South America is lacking in large coal reserves. Coal is found in scattered and relatively small deposits in the Andes and in southern Brazil. Coal has been an important fuel for industry and transportation primarily in Chile, Colombia, and Brazil. Petroleum, however, is widely distributed. Most of the continent's reserves of petroleum and natural gas lie in structural basins located mostly along the eastern margins of and in the Andes, from Venezuela to Tierra del Fuego. The largest known fields are in the Lake Maracaibo area of Venezuela. Other deposits occur in northern Colombia, Ecuador and Peru, south of the Andes in eastern and central Venezuela, and just east of the mountains in Colombia, Ecuador, Peru, Bolivia, Argentina, and Chile.

Agriculture  Most crop and livestock production in South America is for home consumption and domestic markets. Nevertheless, revenues from agricultural exports are very important in many South American countries. The processing, internal marketing, and exporting of agricultural products account for a substantial part of commercial and manufacturing activity. Although agriculture, together with hunting, fishing, and forestry, accounts for about 12 percent of the gross domestic product (GDP) within the continent, it accounts for more than 30 percent of the labor force in Bolivia, Paraguay, Peru, and Ecuador, between 20 percent and 30 percent in Colombia, Brazil, and Guyana, and less than 20 percent in Suriname, Chile, Uruguay, Venezuela, Argentina, and French Guiana.
The most intensive forms of commercial agriculture are concentrated near cities. Perishables, such as vegetables, fruits, and dairy items, are the principal products here. The production of such staples as root crops, beans, and corn is more dispersed. In many areas these crops are raised by subsistence farmers under unfavorable climatic or soil conditions. Wheat and rice tend to be produced wherever conditions are most suitable. The nonexport beef-cattle industry is dispersed widely; the raising of beef cattle for export is of particular importance in Argentina, Uruguay, Paraguay, and Colombia. Export-oriented agriculture is pursued in the tropical areas and midlatitudes, where arable land and access to ports are optimal. Among the tropical crops, coffee is the most important. It is produced in the highlands, chiefly in southeastern Brazil and in west central Colombia. Cacao is important in eastern Brazil and west central Ecuador. Bananas and sugarcane are produced throughout the Tropics, mostly for domestic markets. Bananas are grown for export in Colombia and western Ecuador; sugar is produced for export in coastal Peru, Guyana, and Suriname. Cotton has been produced for export for many decades in coastal Peru. Cotton and sugarcane are also raised (both for export and domestic markets) in northeastern and southeastern Brazil. In southeastern Brazil soybeans have, since the 1970s, become an important export crop. Soybeans are less important in Argentina, where fertile prairie soils have long supported grain and livestock industries of worldwide importance. Argentine wheat, corn, linseed, beef, mutton, hides, and wool are important items of international trade. Uruguay has a long-standing export trade dominated by wool and hides.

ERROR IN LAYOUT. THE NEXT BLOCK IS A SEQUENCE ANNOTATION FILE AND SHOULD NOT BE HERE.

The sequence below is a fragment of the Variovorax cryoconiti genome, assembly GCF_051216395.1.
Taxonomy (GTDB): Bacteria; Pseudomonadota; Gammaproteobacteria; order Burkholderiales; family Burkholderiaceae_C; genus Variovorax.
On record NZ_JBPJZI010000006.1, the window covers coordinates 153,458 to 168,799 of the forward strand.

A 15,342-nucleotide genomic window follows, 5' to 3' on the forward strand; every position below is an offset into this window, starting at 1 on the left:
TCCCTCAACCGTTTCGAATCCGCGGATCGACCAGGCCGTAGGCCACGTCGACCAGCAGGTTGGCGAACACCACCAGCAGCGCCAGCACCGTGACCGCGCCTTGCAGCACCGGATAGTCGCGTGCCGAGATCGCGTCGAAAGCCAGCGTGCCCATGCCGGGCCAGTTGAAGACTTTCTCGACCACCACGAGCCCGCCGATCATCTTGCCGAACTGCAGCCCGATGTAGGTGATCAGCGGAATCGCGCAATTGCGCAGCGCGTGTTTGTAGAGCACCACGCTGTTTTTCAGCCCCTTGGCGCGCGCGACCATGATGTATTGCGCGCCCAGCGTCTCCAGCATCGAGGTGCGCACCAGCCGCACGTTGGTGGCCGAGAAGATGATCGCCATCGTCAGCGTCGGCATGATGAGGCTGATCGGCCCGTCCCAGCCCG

Forestry and Fishing  Although the continent is 50 percent forested and is surrounded by seas rich in marine life, the forestry and fishing industries in most South American nations are small and oriented toward domestic markets. Some tropical hardwoods and softwoods are exported, however, much of the wood coming from the Amazon Basin, where large tracts of forest are being cleared for conversion into range and cropland. Also exported is pine lumber from southern Brazil and south central Chile, together with some pulpwood. Significant areas of commercial forest have been planted in Chile and Brazil. The widespread planting of eucalyptus trees for firewood, for timbering, and for use in rough construction has historically been important.

South America's most important commercial fisheries are the Pacific coastal waters. Large amounts of anchovies for fish meal are caught off the Peruvian and Chilean coasts, though overfishing has depleted recent harvests. Tuna are taken off the Ecuadorian and Peruvian coasts. Crustaceans are an important catch in Chilean, Brazilian, and Guianese waters.

Mining Most mining for export is on a large scale. The long history of foreign corporate control of South American mining operations is waning because of national political pressures. Petroleum, copper, bauxite, and iron ore are the principal commodities in value and volume, but mineral exports are greatly diversified. South America is an important world producer of lead, zinc, manganese, and tin. Although all South American countries have some mineral production, Venezuela's oil and gas account for more than half the total value of the continent's output. Mineral production is of great importance to several national economies. Venezuela's exports are dominated by crude and refined petroleum, and derivatives; while the dependence on mineral exports is somewhat less in Suriname, Bolivia, and Chile. Peru and, in recent years, Ecuador, have relied heavily on the sale of minerals. Such exports generate government revenue, but mining contributes little to continental GDP and employment. Nevertheless, mineral commodities are important to the continent's growing industrial diversification.